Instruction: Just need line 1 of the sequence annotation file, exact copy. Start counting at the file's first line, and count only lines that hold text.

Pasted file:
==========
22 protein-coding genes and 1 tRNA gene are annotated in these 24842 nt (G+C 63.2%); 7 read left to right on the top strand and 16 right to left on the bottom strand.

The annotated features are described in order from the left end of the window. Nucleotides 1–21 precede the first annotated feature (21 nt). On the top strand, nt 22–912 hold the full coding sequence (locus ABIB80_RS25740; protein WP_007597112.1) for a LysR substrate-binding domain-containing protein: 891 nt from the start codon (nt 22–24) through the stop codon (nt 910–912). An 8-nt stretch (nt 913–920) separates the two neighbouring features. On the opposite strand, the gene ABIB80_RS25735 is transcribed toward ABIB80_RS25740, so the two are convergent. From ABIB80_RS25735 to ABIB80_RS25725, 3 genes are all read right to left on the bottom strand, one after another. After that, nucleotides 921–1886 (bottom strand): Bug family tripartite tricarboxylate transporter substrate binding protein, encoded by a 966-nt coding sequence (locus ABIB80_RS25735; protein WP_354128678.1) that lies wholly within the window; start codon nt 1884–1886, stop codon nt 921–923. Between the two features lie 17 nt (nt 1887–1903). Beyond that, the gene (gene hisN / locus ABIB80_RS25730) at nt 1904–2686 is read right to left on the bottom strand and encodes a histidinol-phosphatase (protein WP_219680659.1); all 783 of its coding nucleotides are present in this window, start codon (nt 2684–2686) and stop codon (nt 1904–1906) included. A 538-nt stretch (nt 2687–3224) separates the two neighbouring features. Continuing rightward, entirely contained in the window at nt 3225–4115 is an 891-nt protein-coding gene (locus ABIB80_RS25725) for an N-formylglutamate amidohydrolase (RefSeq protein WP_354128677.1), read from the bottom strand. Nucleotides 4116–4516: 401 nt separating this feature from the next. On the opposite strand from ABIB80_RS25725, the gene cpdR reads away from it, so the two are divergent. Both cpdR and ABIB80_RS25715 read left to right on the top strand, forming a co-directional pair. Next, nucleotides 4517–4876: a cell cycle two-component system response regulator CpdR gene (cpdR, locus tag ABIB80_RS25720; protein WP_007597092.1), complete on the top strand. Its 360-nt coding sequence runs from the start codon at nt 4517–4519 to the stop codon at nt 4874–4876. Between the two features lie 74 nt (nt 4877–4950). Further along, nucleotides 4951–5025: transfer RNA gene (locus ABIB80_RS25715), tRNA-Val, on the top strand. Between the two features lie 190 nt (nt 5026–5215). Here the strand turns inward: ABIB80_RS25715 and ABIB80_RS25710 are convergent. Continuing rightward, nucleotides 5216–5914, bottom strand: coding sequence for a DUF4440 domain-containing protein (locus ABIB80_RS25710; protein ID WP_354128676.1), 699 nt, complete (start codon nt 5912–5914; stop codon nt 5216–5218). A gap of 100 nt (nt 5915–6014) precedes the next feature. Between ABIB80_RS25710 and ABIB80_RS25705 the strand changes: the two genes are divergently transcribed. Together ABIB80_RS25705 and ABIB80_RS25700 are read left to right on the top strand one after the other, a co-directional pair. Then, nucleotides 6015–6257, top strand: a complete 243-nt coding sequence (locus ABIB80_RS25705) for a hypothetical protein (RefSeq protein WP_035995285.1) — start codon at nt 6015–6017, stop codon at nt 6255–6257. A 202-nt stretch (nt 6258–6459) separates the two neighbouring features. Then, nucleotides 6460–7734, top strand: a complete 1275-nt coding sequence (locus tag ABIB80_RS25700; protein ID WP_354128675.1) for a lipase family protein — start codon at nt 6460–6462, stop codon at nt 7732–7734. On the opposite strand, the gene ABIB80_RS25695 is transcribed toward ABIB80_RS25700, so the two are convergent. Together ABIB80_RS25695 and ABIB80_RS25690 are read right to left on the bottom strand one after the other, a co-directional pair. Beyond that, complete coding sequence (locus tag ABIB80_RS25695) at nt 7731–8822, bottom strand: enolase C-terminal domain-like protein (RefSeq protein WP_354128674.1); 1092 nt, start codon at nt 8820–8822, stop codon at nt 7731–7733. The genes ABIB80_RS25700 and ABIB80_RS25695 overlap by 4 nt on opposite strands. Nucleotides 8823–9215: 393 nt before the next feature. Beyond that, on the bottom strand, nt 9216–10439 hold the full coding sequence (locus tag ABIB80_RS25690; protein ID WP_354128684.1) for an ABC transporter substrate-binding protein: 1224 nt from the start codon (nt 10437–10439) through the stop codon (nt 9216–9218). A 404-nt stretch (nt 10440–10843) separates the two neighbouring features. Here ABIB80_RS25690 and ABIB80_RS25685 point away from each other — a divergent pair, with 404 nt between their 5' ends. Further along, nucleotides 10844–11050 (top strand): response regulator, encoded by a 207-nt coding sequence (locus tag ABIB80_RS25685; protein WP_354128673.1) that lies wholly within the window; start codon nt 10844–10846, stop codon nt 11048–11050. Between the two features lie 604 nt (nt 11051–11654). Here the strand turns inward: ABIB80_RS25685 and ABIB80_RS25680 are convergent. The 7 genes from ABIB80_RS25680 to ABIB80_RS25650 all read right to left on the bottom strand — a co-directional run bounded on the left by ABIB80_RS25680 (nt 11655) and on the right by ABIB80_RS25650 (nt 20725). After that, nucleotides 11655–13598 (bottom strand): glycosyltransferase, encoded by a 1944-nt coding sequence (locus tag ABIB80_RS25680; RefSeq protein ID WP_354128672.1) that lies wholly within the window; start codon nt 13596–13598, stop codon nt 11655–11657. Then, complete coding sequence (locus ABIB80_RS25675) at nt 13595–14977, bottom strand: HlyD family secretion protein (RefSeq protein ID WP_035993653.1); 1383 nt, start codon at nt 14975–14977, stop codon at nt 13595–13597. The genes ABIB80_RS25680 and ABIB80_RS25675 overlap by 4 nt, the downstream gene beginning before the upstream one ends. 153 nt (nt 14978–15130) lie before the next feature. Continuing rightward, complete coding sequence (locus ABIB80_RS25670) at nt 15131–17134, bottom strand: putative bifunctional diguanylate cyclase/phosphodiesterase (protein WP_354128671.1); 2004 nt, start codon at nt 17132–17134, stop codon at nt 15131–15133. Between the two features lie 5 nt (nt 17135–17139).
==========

22 protein-coding genes and 1 tRNA gene are annotated in these 24842 nt (G+C 63.2%); 7 read left to right on the top strand and 16 right to left on the bottom strand.